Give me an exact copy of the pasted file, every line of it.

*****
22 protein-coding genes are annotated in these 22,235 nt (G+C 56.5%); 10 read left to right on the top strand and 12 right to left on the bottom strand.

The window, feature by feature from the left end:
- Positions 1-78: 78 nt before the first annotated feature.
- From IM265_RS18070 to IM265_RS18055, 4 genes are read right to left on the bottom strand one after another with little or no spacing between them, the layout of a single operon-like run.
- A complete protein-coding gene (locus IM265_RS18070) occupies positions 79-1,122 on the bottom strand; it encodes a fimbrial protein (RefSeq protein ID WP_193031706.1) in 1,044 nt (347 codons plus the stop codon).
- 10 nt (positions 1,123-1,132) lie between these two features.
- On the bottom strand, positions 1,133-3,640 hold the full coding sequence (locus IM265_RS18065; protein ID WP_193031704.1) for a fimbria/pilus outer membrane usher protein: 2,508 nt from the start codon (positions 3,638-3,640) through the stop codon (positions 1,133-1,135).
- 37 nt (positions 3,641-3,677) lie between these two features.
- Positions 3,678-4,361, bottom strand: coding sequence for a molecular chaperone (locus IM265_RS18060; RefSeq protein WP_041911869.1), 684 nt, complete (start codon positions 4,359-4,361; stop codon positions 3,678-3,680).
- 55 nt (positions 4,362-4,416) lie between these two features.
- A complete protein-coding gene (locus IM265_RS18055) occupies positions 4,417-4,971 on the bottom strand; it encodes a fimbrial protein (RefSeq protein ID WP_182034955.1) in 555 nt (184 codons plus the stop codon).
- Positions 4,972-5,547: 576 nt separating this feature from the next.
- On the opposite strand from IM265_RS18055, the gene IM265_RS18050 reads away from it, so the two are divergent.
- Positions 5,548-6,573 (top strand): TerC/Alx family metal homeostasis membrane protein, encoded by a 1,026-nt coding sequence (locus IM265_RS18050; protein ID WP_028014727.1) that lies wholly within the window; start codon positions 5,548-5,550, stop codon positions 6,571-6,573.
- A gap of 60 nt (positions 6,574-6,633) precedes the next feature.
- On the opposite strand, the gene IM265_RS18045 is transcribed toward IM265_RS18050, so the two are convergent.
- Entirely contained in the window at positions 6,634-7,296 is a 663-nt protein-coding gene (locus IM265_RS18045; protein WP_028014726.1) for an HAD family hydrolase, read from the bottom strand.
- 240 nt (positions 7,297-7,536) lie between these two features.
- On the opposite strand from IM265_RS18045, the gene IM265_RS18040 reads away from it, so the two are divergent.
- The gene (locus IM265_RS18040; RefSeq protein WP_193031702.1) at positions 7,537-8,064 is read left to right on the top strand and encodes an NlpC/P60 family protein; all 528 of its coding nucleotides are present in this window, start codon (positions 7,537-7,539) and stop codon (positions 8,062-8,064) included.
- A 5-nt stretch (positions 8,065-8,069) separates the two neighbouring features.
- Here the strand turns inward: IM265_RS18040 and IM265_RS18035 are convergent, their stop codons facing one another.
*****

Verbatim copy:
22 protein-coding genes are annotated in these 22,235 nt (G+C 56.5%); 10 read left to right on the top strand and 12 right to left on the bottom strand.

The window, feature by feature from the left end:
- Positions 1-78: 78 nt before the first annotated feature.
- From IM265_RS18070 to IM265_RS18055, 4 genes are read right to left on the bottom strand one after another with little or no spacing between them, the layout of a single operon-like run.
- A complete protein-coding gene (locus IM265_RS18070) occupies positions 79-1,122 on the bottom strand; it encodes a fimbrial protein (RefSeq protein ID WP_193031706.1) in 1,044 nt (347 codons plus the stop codon).
- 10 nt (positions 1,123-1,132) lie between these two features.
- On the bottom strand, positions 1,133-3,640 hold the full coding sequence (locus IM265_RS18065; protein ID WP_193031704.1) for a fimbria/pilus outer membrane usher protein: 2,508 nt from the start codon (positions 3,638-3,640) through the stop codon (positions 1,133-1,135).
- 37 nt (positions 3,641-3,677) lie between these two features.
- Positions 3,678-4,361, bottom strand: coding sequence for a molecular chaperone (locus IM265_RS18060; RefSeq protein WP_041911869.1), 684 nt, complete (start codon positions 4,359-4,361; stop codon positions 3,678-3,680).
- 55 nt (positions 4,362-4,416) lie between these two features.
- A complete protein-coding gene (locus IM265_RS18055) occupies positions 4,417-4,971 on the bottom strand; it encodes a fimbrial protein (RefSeq protein ID WP_182034955.1) in 555 nt (184 codons plus the stop codon).
- Positions 4,972-5,547: 576 nt separating this feature from the next.
- On the opposite strand from IM265_RS18055, the gene IM265_RS18050 reads away from it, so the two are divergent.
- Positions 5,548-6,573 (top strand): TerC/Alx family metal homeostasis membrane protein, encoded by a 1,026-nt coding sequence (locus IM265_RS18050; protein ID WP_028014727.1) that lies wholly within the window; start codon positions 5,548-5,550, stop codon positions 6,571-6,573.
- A gap of 60 nt (positions 6,574-6,633) precedes the next feature.
- On the opposite strand, the gene IM265_RS18045 is transcribed toward IM265_RS18050, so the two are convergent.
- Entirely contained in the window at positions 6,634-7,296 is a 663-nt protein-coding gene (locus IM265_RS18045; protein WP_028014726.1) for an HAD family hydrolase, read from the bottom strand.
- 240 nt (positions 7,297-7,536) lie between these two features.
- On the opposite strand from IM265_RS18045, the gene IM265_RS18040 reads away from it, so the two are divergent.
- The gene (locus IM265_RS18040; RefSeq protein WP_193031702.1) at positions 7,537-8,064 is read left to right on the top strand and encodes an NlpC/P60 family protein; all 528 of its coding nucleotides are present in this window, start codon (positions 7,537-7,539) and stop codon (positions 8,062-8,064) included.
- A 5-nt stretch (positions 8,065-8,069) separates the two neighbouring features.
- Here the strand turns inward: IM265_RS18040 and IM265_RS18035 are convergent, their stop codons facing one another.